With many of iOS 6’s (s AAPL)new features such as Passbook and turn-by-turn directions, many of us need to print less stuff than ever. However, the post-paper era hasn’t quite caught up with the post-PC era: we still need paper to print some boarding passes or a complex map. Newer printers support AirPrint out of the box and software solutions such as Printopia can use your Mac as a print server. Lantronix has a another solution to enable “the rest of us” to print from iOS and the product works well — with some minor annoyances.
How it works
The xPrinterServer has two variations: a Home edition and Network edition. The Home Edition ($99.95) supports USB printers as well up to five network-based printers. The Network Edition ($149.95) only supports network-based printers but supports an unlimited number of them. For that price, you could, in theory, simply buy a new AirPrint-compatible printer. Both products support multiple printers so the xPrintServer value scales the more printers you connect, although higher-end network-based printers or all-in-one network -based copier solutions are the target market for the Network product.
What I liked
Set-up is very easy. The Network Edition simply has an Ethernet port. Plug it in and the software autodetects a vast majority of printers over a network while the Home Edition adds a USB port to support non-network printers and makes USB printers accessible to Macs, PCs and iOS devices. Both devices require no direct change to a network or installation of any software or apps.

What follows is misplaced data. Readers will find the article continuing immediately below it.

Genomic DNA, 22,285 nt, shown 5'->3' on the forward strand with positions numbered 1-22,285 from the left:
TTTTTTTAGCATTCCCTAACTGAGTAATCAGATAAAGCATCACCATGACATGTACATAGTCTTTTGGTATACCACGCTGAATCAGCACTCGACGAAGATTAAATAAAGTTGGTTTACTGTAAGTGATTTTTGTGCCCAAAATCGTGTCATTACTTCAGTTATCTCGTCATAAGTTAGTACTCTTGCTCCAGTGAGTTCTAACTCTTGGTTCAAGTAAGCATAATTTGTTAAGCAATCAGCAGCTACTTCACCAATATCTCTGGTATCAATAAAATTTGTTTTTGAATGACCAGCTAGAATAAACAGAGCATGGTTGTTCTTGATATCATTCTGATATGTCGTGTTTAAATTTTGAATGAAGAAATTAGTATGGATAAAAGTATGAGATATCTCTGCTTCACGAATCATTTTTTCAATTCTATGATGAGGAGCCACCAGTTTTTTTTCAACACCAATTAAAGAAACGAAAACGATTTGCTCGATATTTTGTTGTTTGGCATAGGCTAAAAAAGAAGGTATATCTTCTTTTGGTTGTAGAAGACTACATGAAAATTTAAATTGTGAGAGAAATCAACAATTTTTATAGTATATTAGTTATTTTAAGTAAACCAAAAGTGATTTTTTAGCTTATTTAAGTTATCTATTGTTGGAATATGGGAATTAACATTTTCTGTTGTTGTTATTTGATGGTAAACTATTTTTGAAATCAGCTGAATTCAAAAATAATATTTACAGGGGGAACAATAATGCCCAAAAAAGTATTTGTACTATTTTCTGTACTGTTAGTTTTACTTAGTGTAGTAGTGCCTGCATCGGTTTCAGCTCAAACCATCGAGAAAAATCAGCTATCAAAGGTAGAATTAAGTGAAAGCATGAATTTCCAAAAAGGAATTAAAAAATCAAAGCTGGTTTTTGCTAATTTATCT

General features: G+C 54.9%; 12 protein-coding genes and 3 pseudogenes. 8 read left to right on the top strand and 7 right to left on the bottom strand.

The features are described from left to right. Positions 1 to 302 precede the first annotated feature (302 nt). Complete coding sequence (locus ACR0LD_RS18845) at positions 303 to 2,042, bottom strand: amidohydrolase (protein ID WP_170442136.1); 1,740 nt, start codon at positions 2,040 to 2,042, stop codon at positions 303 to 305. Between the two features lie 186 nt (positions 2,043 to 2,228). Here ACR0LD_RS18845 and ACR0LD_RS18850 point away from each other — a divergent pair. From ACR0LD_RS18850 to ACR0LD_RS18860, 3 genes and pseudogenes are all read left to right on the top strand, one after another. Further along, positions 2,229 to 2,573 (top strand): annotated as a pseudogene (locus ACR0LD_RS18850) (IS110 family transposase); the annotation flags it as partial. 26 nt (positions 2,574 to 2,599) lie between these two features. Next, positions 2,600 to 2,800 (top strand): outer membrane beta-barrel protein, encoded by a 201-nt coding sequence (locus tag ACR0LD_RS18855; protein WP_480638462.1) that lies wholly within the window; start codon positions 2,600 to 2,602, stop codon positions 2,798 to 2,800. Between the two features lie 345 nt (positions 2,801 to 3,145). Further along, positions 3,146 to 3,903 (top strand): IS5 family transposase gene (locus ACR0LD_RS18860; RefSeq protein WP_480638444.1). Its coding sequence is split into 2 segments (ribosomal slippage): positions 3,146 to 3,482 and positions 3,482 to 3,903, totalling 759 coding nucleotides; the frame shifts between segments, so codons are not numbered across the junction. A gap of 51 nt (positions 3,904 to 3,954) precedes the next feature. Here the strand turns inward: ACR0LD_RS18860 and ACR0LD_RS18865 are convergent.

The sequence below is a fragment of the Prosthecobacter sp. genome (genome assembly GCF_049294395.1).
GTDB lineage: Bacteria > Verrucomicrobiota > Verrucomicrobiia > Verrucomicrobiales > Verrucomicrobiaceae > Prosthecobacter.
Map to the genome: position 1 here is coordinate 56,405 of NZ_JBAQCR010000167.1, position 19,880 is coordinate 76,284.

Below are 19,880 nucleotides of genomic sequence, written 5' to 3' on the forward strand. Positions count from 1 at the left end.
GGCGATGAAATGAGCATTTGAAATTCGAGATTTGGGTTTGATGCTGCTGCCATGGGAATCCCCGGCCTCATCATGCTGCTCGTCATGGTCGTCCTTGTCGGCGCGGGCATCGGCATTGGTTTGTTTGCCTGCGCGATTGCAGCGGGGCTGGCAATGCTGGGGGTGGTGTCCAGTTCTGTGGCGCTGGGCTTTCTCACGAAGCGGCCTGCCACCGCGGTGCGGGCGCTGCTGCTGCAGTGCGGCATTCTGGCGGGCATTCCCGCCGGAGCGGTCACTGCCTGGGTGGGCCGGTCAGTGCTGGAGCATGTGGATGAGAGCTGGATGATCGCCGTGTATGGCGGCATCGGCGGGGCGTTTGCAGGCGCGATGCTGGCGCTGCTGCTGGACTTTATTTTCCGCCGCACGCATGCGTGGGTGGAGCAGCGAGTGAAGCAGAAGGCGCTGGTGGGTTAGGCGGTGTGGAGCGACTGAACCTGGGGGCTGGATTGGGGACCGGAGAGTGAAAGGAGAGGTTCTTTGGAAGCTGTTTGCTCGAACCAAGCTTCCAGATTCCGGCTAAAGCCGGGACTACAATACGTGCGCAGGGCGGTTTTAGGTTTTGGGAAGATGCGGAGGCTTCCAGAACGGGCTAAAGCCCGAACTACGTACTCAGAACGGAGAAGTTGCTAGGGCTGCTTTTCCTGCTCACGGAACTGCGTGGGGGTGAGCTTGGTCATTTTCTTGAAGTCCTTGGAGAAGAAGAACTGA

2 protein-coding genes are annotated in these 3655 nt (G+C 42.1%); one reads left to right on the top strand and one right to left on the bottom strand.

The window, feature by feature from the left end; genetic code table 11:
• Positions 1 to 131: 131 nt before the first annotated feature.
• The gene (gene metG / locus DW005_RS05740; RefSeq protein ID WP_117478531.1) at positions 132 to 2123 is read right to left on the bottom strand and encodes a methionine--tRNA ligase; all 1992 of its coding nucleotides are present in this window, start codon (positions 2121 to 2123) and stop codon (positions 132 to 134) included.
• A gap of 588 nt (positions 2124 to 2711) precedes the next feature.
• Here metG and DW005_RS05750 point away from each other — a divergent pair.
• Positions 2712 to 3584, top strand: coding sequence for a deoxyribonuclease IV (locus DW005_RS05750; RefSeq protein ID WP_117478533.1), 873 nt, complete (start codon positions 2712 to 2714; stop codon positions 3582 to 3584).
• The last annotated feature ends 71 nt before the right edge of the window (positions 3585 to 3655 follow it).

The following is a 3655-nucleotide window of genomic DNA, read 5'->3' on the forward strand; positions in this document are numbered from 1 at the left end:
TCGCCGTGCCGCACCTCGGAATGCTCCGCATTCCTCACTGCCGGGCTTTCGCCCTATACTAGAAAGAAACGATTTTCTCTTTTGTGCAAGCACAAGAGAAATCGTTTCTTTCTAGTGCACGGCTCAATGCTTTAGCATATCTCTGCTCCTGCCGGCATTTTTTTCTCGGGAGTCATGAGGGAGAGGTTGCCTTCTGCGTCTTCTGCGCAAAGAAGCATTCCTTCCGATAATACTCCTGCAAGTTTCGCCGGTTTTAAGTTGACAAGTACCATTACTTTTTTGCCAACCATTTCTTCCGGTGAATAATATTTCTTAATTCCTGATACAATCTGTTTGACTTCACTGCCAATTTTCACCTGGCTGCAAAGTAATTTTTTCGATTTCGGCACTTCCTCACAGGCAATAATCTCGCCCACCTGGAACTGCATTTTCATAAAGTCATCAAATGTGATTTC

What I didn’t like
Compatibility can be spotty. Although the supported printer list is extensive, I had to contact Lantronix to add support for a few my printers, but I was testing over a wide base of printers. Occasionally I noticed slight variations in print quality and margins, which Lantronix attributed to the nuances of iOS rather then the xPrintServer device — though I noticed these variations when printing from my Mac directly via USB and then printing via the xPrintServer. Some network-based printers required minor configuration via the xPrintServer web interface, such as my older HP Laserjet 4m, as well as a large office-based copier that also supported printing.
Speed was slower than printing directly via USB or using an existing printer’s network interface. This makes sense since the xPrintServer has to do the work of rendering the data and then sending the data to the printer. Once the printing actually started, speed was fully dependent on the printer and I noticed no speed degradation.
Home users will like being able to share a USB printer with more devices, similar to Apple’s Airport Express and Extreme. Business users will see their investment in network-based printing extended to iOS. I wish hotels had a solution like this as I still need to use a public printer and desktop when I want to print a boarding pass on the road.
The older and more expensive your printer, the more you’ll find value in the xPrintServer in both your home and office. The product works almost as well as advertised with some minor caveats and quirks and I highly recommend it for those situations in which you simply have to print something via your iOS device